seniors last semcmyk2

Seniors: How Can We Really Enjoy Our Last Semester

No sooner did the clock strike midnight on the night before class did I see texts and tweets from seniors that read, ‘This is my last first day of school.’ This is a moment in time when we seniors stop and think, where did time go? Not only is it a time to reflect on our last three and a half years at a university, but also a time to gear up for whatever the future holds. But we can’t be certain about what the future holds. We have today and only today. So seniors take a minute and ask, “What have I done today?”

The time has finally come, class of 2015, that in just a few months we will be walking across a stage in our cap and gown. But before we do, why don’t we take advantage of all the great things that Monmouth has to offer us and really enjoy the moments spent on campus. And though it makes us sad to think these years have gone by so fast, we still have 104 days until we really have to throw in the towel and say, thanks for the memories.

Whether it be dilly-dallying in the Student Center or sitting in your car in the parking lot, we all have moments in between classes that are free from obligation. Ranging anywhere from 15 minutes to four hours, free time should most definitely be used to our advantage. Remember all of those friends from freshman year you promised you’d keep in touch with? Give them a ring! And yes, I’m talking about a phone call.

 Catching up with an old friend just might make your day a little bit brighter. Having the audacity to reach out to someone is both empowering and emotionally fulfilling. Speaking with someone who you don’t converse with daily is an easy way to take your mind elsewhere for a while. By allowing yourself to focus solely on one person, you’ll strengthen a connection between you and your long lost friend. 

You may also put a smile on a face by constructing a hand-written note. I’ve found that only on occasion do people typically receive a note or letter not typed and sent from an electronic device. From personal experience, mailing or delivering a hand-written note turns out to be a deep and connecting experience. Not only are you taking the time to write out your thoughts, but you’re also allowing another person to see physically what you’re feeling through handwriting.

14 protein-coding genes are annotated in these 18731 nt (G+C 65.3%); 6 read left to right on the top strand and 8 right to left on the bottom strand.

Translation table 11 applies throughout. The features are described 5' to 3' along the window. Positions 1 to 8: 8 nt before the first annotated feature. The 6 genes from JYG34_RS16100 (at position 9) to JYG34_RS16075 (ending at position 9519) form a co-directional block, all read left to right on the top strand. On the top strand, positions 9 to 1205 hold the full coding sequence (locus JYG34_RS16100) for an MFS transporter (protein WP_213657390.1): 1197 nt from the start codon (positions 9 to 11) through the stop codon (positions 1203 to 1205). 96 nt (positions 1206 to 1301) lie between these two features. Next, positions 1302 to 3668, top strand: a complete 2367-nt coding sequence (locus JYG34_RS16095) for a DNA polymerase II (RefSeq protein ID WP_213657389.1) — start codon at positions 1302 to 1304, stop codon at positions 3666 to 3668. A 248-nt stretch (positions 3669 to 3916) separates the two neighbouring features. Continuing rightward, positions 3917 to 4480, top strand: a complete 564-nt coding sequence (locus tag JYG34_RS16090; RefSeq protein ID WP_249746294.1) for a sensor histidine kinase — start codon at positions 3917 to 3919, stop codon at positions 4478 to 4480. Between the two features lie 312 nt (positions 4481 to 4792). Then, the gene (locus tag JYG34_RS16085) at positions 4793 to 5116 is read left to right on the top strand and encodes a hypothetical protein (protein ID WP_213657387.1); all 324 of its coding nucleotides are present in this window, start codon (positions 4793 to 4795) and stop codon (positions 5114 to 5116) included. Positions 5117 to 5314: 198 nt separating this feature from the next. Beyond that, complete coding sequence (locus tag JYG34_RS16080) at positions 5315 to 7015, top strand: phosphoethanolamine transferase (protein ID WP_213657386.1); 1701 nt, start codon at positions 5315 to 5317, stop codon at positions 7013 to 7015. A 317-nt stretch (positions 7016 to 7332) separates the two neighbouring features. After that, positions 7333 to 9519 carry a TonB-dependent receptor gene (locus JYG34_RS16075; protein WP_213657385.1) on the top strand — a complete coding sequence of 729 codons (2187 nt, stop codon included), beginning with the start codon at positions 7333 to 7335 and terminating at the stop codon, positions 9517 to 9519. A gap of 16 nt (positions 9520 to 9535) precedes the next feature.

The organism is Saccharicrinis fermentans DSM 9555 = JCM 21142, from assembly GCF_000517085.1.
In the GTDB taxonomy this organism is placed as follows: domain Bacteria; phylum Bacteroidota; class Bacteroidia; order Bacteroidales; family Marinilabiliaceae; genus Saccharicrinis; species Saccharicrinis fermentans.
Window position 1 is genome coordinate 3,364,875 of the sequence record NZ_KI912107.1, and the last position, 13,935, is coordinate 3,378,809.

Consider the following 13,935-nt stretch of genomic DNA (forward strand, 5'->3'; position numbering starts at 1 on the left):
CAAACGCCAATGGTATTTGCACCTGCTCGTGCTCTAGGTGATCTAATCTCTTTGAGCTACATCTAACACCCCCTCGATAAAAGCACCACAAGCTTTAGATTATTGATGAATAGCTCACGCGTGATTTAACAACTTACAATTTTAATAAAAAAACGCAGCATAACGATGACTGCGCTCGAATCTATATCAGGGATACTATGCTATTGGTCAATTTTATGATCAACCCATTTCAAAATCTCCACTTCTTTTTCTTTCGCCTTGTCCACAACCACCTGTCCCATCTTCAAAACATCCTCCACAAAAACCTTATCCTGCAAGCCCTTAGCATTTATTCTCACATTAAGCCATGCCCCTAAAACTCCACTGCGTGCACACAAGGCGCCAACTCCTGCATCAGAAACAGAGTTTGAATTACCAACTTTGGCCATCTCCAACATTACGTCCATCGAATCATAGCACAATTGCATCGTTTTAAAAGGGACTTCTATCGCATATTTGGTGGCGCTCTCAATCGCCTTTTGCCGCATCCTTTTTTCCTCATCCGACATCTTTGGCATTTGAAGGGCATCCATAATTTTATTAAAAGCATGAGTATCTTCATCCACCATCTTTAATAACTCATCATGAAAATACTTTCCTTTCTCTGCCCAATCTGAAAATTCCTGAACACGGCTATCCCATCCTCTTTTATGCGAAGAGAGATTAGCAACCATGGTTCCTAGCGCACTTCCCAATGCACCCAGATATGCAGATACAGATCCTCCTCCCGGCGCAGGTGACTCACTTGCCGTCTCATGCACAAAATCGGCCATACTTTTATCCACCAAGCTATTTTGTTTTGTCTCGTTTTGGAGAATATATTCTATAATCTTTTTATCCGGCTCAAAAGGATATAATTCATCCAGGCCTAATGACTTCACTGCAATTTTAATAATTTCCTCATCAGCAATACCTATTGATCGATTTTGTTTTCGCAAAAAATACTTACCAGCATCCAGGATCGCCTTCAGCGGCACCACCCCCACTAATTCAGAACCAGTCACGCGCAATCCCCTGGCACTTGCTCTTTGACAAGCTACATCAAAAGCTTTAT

It will come as a surprise to the person you’ve written to and maybe even a surprise to yourself. Don’t deny the thoughts you’ve had about friends, family, and professors. Don’t just think about others, express to those individuals. Let them know how much you appreciate them and value time spent together. Imagine how elated you’ll feel to receive mail addressed to your name in return, an envelope containing something other than a tuition bill. 

But let’s not neglect the people who have been friends of ours all along, our professors. Now that you’ve spent a lot of time delving into classes strictly related to your major, there is probably a professor or two whom you find to be pretty great. If you’ve completed required work and simply attended class with a smile on your face, there is a pretty good chance that one of these professors enjoys sharing knowledge with you. 

So don’t waste any time, stop by your favorite professor’s office and stay for a while. Express thoughts, ideas, aspirations, and feelings to those who are there to listen. Words are often unspoken, so converse and draw inspiration from the wise before it’s too late. Sending an email after graduation may be silly, for those have the potential to get lost in cyberspace waiting months for a response.

“I never use to go to my professors office hours until this year and it is something I wish I took advantage of earlier,” said Danielle Walsh, a senior social work major. “It has definitely helped me appreciate Monmouth more.” 

Gaining inspiration from others is without a doubt rewarding. But use all moments of free time and try inspiring yourself. Learn to draw from within and really discover what makes you happy in life. It may just be a matter of trial and error before you find what your heart really aches with passion for. 

Dan Robinson, a senior software engineering major, recently discovered a love he never knew he had. While practicing piano for the past few years, he never thought about performing in front of an audience. Thinking back on his college days, he admits he never took the time to impress others with his music. “Freshman year I wouldn’t play music for anyone and now I play all the time…I picked up guitar and singing since then and I love it,” Robinson said. “I can’t stop.” 

Alyssa Bifano, a senior graphic design major, explained, “I’ve realized that college is about learning, but learning much more than your major, [it is] learning about yourself, your relationships with others, and all the little things that shape you into a fully functioning adult.”

With these suggestions, allow yourself to be proud of everything you’ve accomplished in the past few years. Being a student is a full time job that doesn’t allot enough time for a sincere pat on the back. 

Mary Ann Nagy, Vice President of Monmouth University, noted, “Going to college is a privilege that only 1 percent or so of the world’s population will complete. There is a great sense of accomplishment in completing a degree and students should focus on that and be quite proud.” 

So, my fellow classmates, what will you choose to do with your 104 days left?

IMAGE TAKEN by Olivia Caruso